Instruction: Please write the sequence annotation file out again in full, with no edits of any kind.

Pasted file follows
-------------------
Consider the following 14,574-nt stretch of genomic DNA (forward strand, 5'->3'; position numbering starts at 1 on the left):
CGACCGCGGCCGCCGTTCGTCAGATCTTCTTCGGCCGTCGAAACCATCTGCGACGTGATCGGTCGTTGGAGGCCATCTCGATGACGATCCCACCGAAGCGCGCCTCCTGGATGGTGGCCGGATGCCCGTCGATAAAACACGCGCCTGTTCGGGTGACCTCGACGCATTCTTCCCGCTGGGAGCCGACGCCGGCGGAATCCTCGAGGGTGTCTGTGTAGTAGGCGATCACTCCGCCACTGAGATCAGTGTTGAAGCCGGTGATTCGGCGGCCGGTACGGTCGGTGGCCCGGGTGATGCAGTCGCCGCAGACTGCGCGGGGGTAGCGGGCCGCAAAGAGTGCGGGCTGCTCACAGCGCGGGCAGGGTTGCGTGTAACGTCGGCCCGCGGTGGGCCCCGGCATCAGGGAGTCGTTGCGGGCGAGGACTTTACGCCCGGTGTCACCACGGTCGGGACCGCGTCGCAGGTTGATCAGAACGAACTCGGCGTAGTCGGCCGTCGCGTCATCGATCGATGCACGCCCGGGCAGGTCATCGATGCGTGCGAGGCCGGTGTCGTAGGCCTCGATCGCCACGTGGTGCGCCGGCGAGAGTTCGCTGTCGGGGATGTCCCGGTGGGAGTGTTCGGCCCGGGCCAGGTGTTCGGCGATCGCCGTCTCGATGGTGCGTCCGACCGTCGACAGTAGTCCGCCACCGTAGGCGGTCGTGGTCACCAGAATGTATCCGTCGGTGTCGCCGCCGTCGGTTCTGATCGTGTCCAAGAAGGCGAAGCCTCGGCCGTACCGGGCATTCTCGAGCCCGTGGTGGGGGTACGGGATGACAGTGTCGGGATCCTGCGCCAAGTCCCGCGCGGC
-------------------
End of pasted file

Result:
Consider the following 14,574-nt stretch of genomic DNA (forward strand, 5'->3'; position numbering starts at 1 on the left):
CGACCGCGGCCGCCGTTCGTCAGATCTTCTTCGGCCGTCGAAACCATCTGCGACGTGATCGGTCGTTGGAGGCCATCTCGATGACGATCCCACCGAAGCGCGCCTCCTGGATGGTGGCCGGATGCCCGTCGATAAAACACGCGCCTGTTCGGGTGACCTCGACGCATTCTTCCCGCTGGGAGCCGACGCCGGCGGAATCCTCGAGGGTGTCTGTGTAGTAGGCGATCACTCCGCCACTGAGATCAGTGTTGAAGCCGGTGATTCGGCGGCCGGTACGGTCGGTGGCCCGGGTGATGCAGTCGCCGCAGACTGCGCGGGGGTAGCGGGCCGCAAAGAGTGCGGGCTGCTCACAGCGCGGGCAGGGTTGCGTGTAACGTCGGCCCGCGGTGGGCCCCGGCATCAGGGAGTCGTTGCGGGCGAGGACTTTACGCCCGGTGTCACCACGGTCGGGACCGCGTCGCAGGTTGATCAGAACGAACTCGGCGTAGTCGGCCGTCGCGTCATCGATCGATGCACGCCCGGGCAGGTCATCGATGCGTGCGAGGCCGGTGTCGTAGGCCTCGATCGCCACGTGGTGCGCCGGCGAGAGTTCGCTGTCGGGGATGTCCCGGTGGGAGTGTTCGGCCCGGGCCAGGTGTTCGGCGATCGCCGTCTCGATGGTGCGTCCGACCGTCGACAGTAGTCCGCCACCGTAGGCGGTCGTGGTCACCAGAATGTATCCGTCGGTGTCGCCGCCGTCGGTTCTGATCGTGTCCAAGAAGGCGAAGCCTCGGCCGTACCGGGCATTCTCGAGCCCGTGGTGGGGGTACGGGATGACAGTGTCGGGATCCTGCGCCAAGTCCCGCGCGGC